Teenagers wish adults weren't so negative about them. I remember feeling that way as a teen. Maybe teenagers need the same understanding and patience given to babies. Sure, it's easier to be patient with a baby, they can't tell you you're a horrible mom. So, what if we changed the way we (parents of teens) talk about raising our teenagers?

By referring to parenting teens as difficult, are we just setting ourselves up for future problems? If I didn't know they would be tough, would I approach interactions with my teenagers differently? Would I react to the moodiness, sassiness, and laziness any differently than I treat my baby who won't eat the food placed before her? How does one cope with the barrage of frustrations over teenagers? Should we bottle it up or find other ways to discuss possible solutions (and believe me, I've considered sending her to military school)?

Monday, January 24, 2011

Entrepreneur Tips: Getting Press

With the prevalence of online media, the opportunities for getting published information about your product or service out to the masses has grown by leaps and bounds.

Some tried and true methods still apply whether you’re pitching a product review to a blogger or pitching feature ideas about a great new business to a print publication. Here are a few rules to follow:

  1. Know your audience. Become familiar with the types of people who would not only seek out your product or service, they’ll love it. Do all your research before you approach the media. Make your self into an expert, both on your product and your audience.
  2. Match your audience to that of the media outlet you’re pitching. There’s nothing worse than assuming you know. Request a media kit from any media outlets that have them to familiarize your self with their demographics. Ask questions and make sure you’re audience coincides with that of the media outlet.
  3. Get to know the format. Knowing what types of products or services the media outlet usually features, what kinds of stories they typically do and what tone they use will help you reach them. Read the blogs where you want to be mentioned. Watch the TV shows where you want to be a guest.  Subscribe to the magazines where you want to get published.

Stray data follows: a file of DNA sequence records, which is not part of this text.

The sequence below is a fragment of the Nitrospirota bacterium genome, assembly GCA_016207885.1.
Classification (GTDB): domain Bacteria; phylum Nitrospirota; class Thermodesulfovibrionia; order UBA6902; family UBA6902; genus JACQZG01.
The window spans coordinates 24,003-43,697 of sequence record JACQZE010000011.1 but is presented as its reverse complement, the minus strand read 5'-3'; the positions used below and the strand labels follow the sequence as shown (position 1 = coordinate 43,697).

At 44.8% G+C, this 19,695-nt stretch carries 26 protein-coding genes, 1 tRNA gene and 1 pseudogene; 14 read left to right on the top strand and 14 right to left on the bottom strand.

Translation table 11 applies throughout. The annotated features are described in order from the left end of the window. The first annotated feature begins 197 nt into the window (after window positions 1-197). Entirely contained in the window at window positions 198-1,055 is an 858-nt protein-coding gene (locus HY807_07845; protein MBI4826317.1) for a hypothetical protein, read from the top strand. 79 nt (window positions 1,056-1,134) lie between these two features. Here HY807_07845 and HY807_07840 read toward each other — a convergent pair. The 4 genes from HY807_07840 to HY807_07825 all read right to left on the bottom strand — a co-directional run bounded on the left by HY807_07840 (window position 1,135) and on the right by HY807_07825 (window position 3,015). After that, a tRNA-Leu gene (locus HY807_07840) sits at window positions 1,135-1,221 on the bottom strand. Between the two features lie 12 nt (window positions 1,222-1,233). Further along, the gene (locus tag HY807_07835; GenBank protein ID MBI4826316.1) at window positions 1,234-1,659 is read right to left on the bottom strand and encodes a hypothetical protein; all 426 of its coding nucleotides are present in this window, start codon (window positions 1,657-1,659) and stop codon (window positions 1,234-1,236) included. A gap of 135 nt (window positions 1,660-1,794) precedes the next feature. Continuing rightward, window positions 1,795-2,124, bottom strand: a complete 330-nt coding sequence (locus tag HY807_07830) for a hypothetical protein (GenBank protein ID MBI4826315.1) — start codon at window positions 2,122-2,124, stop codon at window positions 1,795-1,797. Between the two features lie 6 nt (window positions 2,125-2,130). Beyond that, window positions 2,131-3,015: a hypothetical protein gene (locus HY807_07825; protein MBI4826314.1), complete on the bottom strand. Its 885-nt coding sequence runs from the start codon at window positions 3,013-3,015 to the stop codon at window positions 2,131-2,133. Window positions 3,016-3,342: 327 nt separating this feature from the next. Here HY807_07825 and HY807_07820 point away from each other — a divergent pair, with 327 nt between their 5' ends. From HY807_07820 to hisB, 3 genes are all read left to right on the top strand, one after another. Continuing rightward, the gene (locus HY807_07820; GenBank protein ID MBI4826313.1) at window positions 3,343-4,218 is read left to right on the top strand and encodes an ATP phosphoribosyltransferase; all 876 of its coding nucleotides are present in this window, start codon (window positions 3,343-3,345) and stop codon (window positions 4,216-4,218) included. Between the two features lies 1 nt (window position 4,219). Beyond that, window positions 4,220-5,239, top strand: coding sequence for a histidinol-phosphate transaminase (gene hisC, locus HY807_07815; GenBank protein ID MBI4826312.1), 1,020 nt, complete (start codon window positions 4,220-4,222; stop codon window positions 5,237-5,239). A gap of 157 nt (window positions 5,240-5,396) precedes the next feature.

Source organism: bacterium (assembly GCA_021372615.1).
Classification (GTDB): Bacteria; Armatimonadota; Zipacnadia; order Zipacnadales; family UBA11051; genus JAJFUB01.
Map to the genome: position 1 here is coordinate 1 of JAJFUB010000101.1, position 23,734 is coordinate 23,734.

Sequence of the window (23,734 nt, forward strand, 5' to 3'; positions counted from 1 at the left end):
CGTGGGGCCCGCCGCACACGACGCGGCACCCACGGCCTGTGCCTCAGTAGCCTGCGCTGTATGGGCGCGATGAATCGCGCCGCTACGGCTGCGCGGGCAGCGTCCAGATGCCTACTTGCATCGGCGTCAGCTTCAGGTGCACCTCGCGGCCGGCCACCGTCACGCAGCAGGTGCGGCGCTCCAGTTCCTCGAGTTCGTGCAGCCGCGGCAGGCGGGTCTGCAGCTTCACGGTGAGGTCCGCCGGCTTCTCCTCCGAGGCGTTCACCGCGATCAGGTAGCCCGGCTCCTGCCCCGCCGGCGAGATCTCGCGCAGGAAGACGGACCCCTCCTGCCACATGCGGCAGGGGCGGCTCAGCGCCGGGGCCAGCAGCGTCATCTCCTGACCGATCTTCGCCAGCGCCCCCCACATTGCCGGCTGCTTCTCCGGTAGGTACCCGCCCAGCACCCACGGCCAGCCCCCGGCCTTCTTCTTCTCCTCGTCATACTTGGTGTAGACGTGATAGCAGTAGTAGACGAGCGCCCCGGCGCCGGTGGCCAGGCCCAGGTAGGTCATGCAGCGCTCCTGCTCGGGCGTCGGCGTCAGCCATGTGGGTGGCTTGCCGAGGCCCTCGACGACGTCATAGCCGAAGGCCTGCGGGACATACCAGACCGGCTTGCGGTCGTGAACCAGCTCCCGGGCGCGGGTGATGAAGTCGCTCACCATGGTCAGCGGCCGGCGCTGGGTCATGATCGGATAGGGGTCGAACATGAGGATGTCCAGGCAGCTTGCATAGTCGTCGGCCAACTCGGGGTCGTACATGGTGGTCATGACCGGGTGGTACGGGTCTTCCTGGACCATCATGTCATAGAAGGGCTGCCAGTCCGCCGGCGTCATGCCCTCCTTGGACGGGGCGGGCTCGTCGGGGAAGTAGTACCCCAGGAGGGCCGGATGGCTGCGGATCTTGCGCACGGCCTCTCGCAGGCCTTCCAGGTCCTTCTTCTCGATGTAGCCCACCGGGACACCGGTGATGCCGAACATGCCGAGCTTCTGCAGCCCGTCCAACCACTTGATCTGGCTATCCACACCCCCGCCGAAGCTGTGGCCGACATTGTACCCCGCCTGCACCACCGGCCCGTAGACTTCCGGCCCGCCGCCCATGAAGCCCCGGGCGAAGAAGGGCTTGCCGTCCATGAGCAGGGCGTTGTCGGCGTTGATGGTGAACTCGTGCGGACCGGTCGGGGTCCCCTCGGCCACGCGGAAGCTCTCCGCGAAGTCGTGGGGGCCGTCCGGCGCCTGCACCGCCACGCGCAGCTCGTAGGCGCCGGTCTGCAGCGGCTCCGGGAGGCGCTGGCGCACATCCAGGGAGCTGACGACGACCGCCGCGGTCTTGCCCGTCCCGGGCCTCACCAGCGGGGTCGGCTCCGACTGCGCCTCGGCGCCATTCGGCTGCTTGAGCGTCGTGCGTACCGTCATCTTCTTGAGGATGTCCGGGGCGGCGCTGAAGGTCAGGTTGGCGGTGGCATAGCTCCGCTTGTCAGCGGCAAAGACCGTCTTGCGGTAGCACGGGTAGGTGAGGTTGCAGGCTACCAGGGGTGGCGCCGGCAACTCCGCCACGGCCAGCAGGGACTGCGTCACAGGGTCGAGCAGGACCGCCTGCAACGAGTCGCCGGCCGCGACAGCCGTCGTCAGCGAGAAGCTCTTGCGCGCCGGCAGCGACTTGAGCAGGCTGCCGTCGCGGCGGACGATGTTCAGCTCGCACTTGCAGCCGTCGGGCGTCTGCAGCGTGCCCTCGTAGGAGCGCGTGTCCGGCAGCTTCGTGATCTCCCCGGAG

4. Be personal. Don’t mass email the media. They know when you’re sending a mass email by looking in the “to” field. They’ll be more likely to read your email if you address it to them specifically and mention something that applies to them directly. For example, say something like “in your January/February issue, you featured…” You’ll show them that you’re not only a reader, you’re are a real person and not another publicity hound.
  5. Be authentic and unique. You’ve got to grab their attention, much like an ad has to grab the consumer’s attention. These people are busy and they get pitched to all the time. Come up with an angle that no one else has come up with before. Use your imagination and your personality.
  6. Give them what they want. When you finally get through to a decision maker, you’ll want to show them that you know how to do this – even if you’ve never done “this” before. Give them succinct descriptions of why your product or service will interest their audience. Give them high-resolution photos, clickable links, snappy descriptions and all other information you feel necessary to bring traffic back to you. Make sure you answer their calls and emails promptly. This step is crucial and could be the key to a long relationship with the media, if you do it right.

Don’t give up if you don’t hear back from the media you’re pitching. Persistence really does pay off. Media decision makers are very busy, so give them time to respond to you. Use your discretion when emailing or calling – you don’t want to be a pest. If they email you that they aren’t interested, ask them if they have any suggestions, or if they can tell you what kind of content they need most. Offering to help them with their content could open another door for you. Always, always, always follow up. You’ll be surprised what a little consistency and timing can do to get you heard and seen.

Friday, January 21, 2011

Winter (Outdoor) Running Made Easy

Here in Utah, it's chilly for about half the year. That makes continued training for triathlons kind of sketchy. I'm too much of a wuss to ride my bike in the snow and ice. Low temperatures and disgusting inversion smog make running outdoors somewhat daunting, too.

My coach Wes Johnson told me if I train through the winter, I'd be surprised how much time I'd take off when the triathlon season comes around again. He also told me to work on my weakest event during the winter. My weakest event is running. As much as I struggle with loving to run, I struggle even more when it involves a treadmill. The best part of running is moving through a neighborhood or on a quiet mountain path. Treadmill running doesn't lead you anywhere but on a sweaty, pounding monotonous journey to the check mark on your to-do list.